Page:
When touring Alaska, Glaciers rank at the top of items most people want to see. But what are the glaciers and how can you see them?
Scientists say that Alaska has about 100,000 glaciers. Only about 650 of them have been named.
Let's explore a few of the glaciers that cruise lines visit and best ways to see them.
Glacier Bay National Park
Cruise Path: Inside Passage
World's largest international protected area, Glacier Bay National Park covers 3.3 million acres of mountains, glaciers and temperate rainforest.
Glacier Bay boasts seven tidewater glaciers with the most famous being Margerie Glacier (Pictured above). It is one mile wide and 250 feet feet high above waterline.
President Coolidge established the Glacier Bay National Monument on February 26, 1925. President Franklin Roosevelt doubled the size of the monument in 1939.
There are only two permits issued per day for cruise lines to visit the Glacier Bay National Park. National Park service works closely with the cruise line industry to ensure that impact to the natural habitat remains minimal.
Cruise Path: Inside Passage
The longest tidewater glacier at 76-miles long is Hubbard Glacier.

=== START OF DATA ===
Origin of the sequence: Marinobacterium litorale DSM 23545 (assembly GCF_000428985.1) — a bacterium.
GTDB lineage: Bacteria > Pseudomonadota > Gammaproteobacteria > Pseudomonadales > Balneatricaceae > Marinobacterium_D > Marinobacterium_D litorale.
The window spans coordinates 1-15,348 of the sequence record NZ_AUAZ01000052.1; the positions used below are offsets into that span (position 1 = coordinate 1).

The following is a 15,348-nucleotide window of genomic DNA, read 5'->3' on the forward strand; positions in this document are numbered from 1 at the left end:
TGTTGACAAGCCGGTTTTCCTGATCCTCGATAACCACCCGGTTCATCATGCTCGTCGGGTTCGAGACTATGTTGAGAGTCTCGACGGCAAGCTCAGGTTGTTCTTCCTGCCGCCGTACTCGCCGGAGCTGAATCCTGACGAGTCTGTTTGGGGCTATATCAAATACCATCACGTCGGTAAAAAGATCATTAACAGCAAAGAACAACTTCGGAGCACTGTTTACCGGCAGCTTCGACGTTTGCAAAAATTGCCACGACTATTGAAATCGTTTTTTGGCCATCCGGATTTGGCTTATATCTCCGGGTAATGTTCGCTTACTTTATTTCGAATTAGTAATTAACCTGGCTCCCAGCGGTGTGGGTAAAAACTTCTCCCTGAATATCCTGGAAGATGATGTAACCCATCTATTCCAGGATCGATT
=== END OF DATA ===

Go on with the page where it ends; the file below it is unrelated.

Tidewater glaciers are great rivers of ice that stretch over and between mountain ridges until they meet the green tidewater, calving large chunks of ice with cracks into the sea.
Hubbard Glacier is a glacier located in Wrangell–St. Elias National Park and Preserve in eastern Alaska and Kluane National Park and Reserve in Yukon, Canada, and named after Gardiner Hubbard.
Cruise Path: Typically one way trips to or from Whittier
Situated in the Northwestern section of the Prince William Sound (between Whittier and Valdez), the fjord is home to five tidewater glaciers, five big valley glaciers, and many tiny glaciers, most named after famous colleges.
As you travel into College Fjords, you will notice that all the glaciers on the left were named after women’s colleges while those on the right were named for men’s colleges.
Some of the most famous glaciers names include Amherst, Bernard, Smith, Vasser, Yale, Columbia, and Harvard. Rumor has it the explorers purposefully snubbed Princeton from the list of names.
The Harvard Glacier is the second largest tidewater glacier in the area, but the most visited and viewed by those traveling by cruise ship. Measuring 1.5 miles wide and about 300 ft thick, the Harvard Glacier covers 120,000 acres of Chugach National Forest.
Endicott Arm and Dawes Glacier
Endicott Arm is a 30-mile fjord (one-fifth is covered in ice) that snakes through the Tracy Arm-Fords Wilderness Area. At the head is the majestic Dawes Glacier. It is located 50 miles southeast of Juneau and is part of the Tracy Arm-Fords Terror Wilderness Area.
Fun Fact: Endicott Arm and Dawes Glacier are the breeding grounds for harbor seals.